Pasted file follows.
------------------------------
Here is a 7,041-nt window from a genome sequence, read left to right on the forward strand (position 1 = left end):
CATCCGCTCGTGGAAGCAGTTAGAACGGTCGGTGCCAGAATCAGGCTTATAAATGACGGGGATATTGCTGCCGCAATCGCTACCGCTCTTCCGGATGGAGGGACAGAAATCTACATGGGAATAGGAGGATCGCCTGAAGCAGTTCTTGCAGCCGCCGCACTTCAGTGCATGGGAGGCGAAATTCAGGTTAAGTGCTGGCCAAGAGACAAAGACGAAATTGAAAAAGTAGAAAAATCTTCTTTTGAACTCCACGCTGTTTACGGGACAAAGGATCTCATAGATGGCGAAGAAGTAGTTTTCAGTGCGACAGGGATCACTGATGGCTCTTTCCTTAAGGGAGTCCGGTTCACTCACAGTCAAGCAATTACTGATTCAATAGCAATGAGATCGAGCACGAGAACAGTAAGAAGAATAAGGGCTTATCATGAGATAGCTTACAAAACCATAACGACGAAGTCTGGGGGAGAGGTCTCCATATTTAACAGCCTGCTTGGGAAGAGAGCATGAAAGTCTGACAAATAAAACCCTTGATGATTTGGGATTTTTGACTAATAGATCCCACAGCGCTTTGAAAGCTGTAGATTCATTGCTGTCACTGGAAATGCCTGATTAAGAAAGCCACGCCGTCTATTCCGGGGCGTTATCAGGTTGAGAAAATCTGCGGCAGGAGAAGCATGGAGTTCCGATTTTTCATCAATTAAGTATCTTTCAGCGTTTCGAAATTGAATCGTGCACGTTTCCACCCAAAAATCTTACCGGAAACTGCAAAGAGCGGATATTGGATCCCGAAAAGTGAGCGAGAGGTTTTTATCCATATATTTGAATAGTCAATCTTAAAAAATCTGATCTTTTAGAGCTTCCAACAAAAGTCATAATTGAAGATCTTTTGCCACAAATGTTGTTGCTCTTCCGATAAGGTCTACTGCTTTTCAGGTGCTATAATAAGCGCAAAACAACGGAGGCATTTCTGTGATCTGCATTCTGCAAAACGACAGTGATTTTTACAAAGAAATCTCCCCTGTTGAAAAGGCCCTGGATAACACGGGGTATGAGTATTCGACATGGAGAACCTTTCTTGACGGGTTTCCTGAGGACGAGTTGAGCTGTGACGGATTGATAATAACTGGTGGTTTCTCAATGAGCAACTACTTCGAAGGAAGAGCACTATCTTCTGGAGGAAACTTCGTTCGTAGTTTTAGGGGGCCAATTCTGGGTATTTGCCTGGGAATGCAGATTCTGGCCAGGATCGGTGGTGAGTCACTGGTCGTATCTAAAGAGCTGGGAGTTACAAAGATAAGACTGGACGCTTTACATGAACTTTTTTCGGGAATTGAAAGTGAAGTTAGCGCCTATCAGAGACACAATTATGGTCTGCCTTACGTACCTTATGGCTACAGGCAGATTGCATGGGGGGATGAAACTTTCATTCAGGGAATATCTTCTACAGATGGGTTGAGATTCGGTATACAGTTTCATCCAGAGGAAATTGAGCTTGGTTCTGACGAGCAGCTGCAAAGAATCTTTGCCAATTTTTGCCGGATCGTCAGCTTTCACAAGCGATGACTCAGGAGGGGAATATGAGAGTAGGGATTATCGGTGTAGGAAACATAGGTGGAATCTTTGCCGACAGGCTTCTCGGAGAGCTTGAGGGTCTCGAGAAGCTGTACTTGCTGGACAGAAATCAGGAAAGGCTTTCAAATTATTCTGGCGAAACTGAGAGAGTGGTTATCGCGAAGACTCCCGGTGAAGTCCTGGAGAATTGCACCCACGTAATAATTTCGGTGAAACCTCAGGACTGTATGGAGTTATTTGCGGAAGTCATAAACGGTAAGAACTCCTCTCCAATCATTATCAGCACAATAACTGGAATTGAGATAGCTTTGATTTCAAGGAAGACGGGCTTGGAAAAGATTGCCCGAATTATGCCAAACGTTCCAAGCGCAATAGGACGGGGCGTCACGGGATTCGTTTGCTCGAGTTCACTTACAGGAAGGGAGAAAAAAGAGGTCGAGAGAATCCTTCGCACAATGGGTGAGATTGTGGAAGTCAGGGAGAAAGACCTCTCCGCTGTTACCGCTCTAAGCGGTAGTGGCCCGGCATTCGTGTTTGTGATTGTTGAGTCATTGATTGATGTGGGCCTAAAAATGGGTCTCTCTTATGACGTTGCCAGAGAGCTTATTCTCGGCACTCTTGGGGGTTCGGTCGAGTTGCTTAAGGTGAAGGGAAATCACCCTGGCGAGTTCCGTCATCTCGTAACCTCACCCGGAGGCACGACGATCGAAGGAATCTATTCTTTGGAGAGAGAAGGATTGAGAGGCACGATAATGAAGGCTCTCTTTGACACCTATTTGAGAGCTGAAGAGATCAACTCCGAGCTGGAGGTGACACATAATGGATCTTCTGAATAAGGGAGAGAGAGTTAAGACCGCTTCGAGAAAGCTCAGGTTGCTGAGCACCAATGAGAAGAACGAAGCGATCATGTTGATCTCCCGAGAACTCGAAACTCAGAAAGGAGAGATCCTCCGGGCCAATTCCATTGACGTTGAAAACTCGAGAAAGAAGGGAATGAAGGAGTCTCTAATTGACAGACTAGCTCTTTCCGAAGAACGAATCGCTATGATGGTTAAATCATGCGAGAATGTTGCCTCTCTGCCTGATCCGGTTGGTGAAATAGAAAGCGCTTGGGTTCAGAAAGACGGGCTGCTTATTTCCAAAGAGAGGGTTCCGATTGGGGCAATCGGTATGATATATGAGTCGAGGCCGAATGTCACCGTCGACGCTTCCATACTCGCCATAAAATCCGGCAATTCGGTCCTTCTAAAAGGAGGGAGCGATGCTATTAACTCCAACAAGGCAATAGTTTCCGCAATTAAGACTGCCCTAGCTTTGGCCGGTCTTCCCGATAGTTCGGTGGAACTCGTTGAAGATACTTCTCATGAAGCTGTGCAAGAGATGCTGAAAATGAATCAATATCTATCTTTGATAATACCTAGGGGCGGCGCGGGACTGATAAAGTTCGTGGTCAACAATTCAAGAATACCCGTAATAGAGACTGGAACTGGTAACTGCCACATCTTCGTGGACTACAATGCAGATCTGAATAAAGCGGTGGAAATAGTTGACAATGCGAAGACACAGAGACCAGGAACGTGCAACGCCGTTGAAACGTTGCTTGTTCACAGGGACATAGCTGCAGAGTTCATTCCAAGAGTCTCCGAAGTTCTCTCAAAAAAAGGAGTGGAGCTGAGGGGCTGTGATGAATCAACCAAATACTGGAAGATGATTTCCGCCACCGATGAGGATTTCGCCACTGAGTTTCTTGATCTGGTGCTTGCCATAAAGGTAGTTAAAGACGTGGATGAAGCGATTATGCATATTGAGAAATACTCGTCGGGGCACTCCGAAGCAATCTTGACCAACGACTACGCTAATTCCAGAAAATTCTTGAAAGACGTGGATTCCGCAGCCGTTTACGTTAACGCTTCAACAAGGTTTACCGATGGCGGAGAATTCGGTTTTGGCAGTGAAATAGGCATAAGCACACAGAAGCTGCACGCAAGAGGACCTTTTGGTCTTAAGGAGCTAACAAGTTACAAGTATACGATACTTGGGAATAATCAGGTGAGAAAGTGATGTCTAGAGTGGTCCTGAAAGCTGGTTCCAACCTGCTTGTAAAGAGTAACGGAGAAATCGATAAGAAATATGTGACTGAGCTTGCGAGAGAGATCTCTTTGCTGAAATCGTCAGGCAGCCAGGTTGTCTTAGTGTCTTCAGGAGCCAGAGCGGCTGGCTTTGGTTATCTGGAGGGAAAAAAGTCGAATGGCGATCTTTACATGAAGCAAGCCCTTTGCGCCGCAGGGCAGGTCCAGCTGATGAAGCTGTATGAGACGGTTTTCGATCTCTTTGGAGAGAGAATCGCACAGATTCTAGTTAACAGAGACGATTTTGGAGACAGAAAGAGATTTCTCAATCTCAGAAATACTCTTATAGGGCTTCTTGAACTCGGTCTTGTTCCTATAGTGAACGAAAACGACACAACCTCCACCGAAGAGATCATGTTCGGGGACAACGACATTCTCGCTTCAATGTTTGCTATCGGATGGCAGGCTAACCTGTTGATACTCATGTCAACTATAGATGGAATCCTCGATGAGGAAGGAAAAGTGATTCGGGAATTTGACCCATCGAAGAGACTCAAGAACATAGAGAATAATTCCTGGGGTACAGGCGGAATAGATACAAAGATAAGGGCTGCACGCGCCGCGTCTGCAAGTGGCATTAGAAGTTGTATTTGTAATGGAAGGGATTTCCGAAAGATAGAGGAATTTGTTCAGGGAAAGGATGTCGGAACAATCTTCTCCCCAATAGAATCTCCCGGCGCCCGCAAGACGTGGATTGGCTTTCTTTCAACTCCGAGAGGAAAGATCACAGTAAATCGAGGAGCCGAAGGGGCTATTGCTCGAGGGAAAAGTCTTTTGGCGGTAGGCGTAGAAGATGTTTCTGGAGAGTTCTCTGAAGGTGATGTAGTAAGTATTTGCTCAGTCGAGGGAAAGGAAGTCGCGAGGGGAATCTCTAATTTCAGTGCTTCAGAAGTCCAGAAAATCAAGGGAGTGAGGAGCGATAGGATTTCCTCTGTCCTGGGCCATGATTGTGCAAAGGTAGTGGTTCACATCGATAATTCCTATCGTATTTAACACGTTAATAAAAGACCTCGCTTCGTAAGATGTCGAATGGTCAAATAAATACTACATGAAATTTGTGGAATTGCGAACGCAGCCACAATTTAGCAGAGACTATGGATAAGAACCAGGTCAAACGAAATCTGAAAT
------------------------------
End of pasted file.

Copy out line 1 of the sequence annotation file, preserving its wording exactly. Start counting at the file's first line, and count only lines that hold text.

Here is a 7,041-nt window from a genome sequence, read left to right on the forward strand (position 1 = left end):